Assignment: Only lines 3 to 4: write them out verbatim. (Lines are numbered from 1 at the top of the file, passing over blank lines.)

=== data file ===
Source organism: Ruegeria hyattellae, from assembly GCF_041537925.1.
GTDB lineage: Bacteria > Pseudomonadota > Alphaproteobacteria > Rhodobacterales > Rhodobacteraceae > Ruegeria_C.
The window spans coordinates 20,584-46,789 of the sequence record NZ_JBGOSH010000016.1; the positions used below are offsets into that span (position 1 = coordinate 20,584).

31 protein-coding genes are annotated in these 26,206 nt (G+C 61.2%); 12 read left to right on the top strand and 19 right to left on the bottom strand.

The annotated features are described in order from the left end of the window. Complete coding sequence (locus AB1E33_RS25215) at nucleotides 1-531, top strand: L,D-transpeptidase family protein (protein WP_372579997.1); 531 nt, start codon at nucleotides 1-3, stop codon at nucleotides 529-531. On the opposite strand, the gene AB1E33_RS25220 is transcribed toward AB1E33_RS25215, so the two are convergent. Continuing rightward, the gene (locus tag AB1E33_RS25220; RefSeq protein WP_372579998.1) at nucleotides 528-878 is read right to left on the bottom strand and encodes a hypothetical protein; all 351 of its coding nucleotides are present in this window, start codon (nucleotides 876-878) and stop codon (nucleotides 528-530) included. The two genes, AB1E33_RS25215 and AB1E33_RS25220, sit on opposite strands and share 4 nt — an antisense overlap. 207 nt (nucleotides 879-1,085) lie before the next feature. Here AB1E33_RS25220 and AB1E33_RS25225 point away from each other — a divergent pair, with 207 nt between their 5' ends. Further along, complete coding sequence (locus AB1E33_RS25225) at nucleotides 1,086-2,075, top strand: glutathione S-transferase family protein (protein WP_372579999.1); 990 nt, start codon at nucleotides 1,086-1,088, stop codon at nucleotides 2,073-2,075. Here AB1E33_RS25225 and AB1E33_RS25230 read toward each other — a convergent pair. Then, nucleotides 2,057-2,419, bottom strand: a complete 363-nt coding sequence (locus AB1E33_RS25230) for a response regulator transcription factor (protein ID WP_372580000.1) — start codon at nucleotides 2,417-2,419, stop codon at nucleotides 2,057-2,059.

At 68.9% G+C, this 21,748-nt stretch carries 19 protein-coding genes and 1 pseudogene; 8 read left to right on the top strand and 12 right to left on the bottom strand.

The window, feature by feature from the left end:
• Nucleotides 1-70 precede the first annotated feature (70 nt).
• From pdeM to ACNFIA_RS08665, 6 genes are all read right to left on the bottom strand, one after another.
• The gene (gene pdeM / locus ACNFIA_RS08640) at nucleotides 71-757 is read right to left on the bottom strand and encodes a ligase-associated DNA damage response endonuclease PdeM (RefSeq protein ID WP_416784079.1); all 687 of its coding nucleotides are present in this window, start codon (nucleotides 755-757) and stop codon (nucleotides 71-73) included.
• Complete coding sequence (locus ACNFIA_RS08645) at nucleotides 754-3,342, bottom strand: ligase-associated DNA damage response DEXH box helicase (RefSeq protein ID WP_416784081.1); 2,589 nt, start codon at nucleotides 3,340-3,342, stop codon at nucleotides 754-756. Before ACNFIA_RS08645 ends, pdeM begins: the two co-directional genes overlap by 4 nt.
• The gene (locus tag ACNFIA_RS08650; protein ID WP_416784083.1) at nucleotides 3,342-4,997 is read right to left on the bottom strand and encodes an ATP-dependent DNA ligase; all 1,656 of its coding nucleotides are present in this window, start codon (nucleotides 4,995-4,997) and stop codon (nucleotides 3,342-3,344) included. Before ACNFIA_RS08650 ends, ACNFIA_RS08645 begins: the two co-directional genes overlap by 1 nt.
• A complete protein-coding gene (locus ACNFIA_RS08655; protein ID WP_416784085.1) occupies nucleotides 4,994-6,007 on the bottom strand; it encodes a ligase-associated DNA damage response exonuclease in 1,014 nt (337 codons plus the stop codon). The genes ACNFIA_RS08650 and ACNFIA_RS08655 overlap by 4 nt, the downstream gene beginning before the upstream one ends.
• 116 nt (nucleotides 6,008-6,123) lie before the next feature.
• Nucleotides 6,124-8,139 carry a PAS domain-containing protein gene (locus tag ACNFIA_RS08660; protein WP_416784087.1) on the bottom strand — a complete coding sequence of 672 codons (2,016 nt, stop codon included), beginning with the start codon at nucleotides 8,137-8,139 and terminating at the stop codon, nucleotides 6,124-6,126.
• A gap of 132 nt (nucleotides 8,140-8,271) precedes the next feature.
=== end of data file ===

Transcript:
The window spans coordinates 20,584-46,789 of the sequence record NZ_JBGOSH010000016.1; the positions used below are offsets into that span (position 1 = coordinate 20,584).

31 protein-coding genes are annotated in these 26,206 nt (G+C 61.2%); 12 read left to right on the top strand and 19 right to left on the bottom strand.